"Welp. It’s been fun Twitter. I’m out," the Grammy award-winning artist wrote Sunday morning. "See you on other platforms, peeps. Sorry, this one’s just not for me."
Bareilles joined a chorus of celebrities leaving Twitter following the SpaceX billionaire finally acquiring the site and becoming CEO after finalizing a $44 billion takeover Thursday.
Bareilles, known for her 2007 debut hit "Love Song" and writing Broadway's adaptation of "Waitress," joined a few power players leaving the site.
The Tesla CEO finally closed his acquisition of Twitter Thursday, and under the agreement, took the company private at $54.20 per share.
Shonda Rhimes, the creator and writer of "Grey's Anatomy" and its spin-off "Private Practice," tweeted, "Not hanging around for whatever Elon has planned. Bye."
"This is Us" director and director Ken Olin tweeted, "Hey all, I’m out of here. No judgement. Let’s keep the faith. Let’s protect our democracy. Let’s try to be kinder. Let’s try to save the planet. Let’s try to be more generous. Let’s look to find peace in the world."
Rob Reiner encouraged people to stay on the platform and continue tweeting as November elections loom.
"For those who are fighting to preserve our Constitutional Democracy, now is not the time to leave Twitter," he wrote. "Now is the time to VOTE BLUE!"
"She Hulk" star Jameela Jamil left Twitter in April when Elon began discussing the takeover, only to return again in July after he reportedly pulled out of the deal.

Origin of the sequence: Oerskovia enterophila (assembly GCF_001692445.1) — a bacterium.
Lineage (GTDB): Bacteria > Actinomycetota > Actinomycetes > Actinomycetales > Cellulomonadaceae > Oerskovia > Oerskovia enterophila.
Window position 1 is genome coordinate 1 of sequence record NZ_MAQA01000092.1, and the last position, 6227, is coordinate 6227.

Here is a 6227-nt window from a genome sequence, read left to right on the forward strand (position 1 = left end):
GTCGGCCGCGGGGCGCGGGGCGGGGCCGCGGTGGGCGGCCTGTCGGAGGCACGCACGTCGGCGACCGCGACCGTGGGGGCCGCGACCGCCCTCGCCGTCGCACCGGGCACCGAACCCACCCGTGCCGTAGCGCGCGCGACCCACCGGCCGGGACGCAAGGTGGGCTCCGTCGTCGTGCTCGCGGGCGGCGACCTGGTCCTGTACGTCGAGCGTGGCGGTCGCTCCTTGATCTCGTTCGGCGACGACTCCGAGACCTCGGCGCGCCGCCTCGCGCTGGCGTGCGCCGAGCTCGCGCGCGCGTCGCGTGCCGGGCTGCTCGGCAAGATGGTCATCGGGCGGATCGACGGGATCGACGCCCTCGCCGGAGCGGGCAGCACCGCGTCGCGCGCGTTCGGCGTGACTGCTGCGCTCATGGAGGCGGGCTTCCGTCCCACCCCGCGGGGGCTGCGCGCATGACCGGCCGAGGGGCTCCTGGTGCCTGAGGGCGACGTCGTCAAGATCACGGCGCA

Others begged for Musk to take a look at who he was allowing back on to the site after Ye, previously known as Kanye West, was reinstated on Twitter following controversial statements made on the site.
"Ye’s account was restored by Twitter before the acquisition. They did not consult with or inform me," Musk said in a tweet after a user tweeted to him, "So why did you restore already Kanye West's account? Twitter should not be a platform to spew racism and antisemitism."
"Dear Elon Musk. Some free advice from the world’s consigliere. You will be making the biggest mistake of your life if you put Adolf Hitler back on the most effective means of communication in the modern world. The kind of mistake you will never, ever be forgiven for," "Sopranos" actor and E Street Band guitarist "Little Steven" Van Zandt tweeted, seemingly referring to Donald Trump who was banned in January 2021.
Lebron James also shared a few words of wisdom following a report of a dramatic rise in the use of racial slurs on the site.
"I don’t know Elon Musk and, tbh, I could care less who owns Twitter," he tweeted Saturday. "But I will say that if this is true, I hope he and his people take this very seriously because this is scary AF. So many d--n unfit people saying hate speech is free speech."
Musk said he bought Twitter to "try to help humanity, whom I love," while recognizing that the site "cannot become a free-for-all hellscape."
"The reason I acquired Twitter is because it is important to the future of civilization to have a common digital town square, where a wide range of beliefs can be debated in a healthy manner, without resorting to violence," Musk tweeted Thursday. "There is currently great danger that social media will splinter into far right wing and far left wing echo chambers that generate more hate and divide our society."